Since man first caught lightning in a bottle and tamed electricity, a wary relationship has been maintained with this unimaginably critical but deadly force. A select caste of technicians has always been relied on to wrangle the vital spark: the linemen (and, increasingly, linewomen). Over every fruited plain and purple mountain of this nation are strung lines conveying hundreds of thousands of volts to the remotest corners. Every mile of line represents an engineering marvel and an imperiled life.
Here is a rare chance to meet these unsung heroes of American progress. Go back in time with men who put up lines half a century ago against stunning odds. Meet victims of harrowing power line accidents. See how today’s trainees are being prepared and watch as they learn how to rescue comrades from high voltage towers.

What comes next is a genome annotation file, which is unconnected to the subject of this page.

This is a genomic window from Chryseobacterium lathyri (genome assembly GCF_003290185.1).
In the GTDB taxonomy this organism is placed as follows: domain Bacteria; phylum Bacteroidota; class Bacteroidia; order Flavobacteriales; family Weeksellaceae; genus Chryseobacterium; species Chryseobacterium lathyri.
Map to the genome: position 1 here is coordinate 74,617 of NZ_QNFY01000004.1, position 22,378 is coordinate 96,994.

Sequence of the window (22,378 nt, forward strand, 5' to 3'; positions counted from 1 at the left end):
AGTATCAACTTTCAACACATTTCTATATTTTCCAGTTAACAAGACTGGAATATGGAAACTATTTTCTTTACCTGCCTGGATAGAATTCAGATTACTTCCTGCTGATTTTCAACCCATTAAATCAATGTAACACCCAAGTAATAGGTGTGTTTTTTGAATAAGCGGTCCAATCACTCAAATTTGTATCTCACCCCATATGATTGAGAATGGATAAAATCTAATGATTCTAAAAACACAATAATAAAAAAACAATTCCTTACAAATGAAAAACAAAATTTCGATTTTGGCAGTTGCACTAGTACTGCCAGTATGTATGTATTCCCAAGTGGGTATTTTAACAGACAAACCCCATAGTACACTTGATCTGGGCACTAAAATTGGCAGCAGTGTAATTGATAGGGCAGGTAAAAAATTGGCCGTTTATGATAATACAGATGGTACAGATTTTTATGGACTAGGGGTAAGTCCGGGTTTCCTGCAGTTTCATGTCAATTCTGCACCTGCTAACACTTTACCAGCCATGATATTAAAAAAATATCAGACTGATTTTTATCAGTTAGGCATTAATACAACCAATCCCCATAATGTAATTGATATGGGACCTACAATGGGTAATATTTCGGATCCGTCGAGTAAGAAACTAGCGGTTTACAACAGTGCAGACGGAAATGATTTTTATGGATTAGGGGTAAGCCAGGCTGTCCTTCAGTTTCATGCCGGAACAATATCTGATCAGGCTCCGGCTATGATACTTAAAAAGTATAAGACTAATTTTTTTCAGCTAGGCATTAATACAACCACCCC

In the early days, the death toll among these men was one in two. Through their own improvisational ingenuity they devised home-made solutions to many of the problems that hampered electrical distribution and made their work so dangerous. The work remains risky--making repairs from the skids of a hovering helicopter, voluntarily allowing 500,000 volts to pass through your body--but today the death toll is far lower and the real story is the mammoth scope of modern electrification projects.
A 50 minute documentary from the History Channel and A&E Te;evision Networks.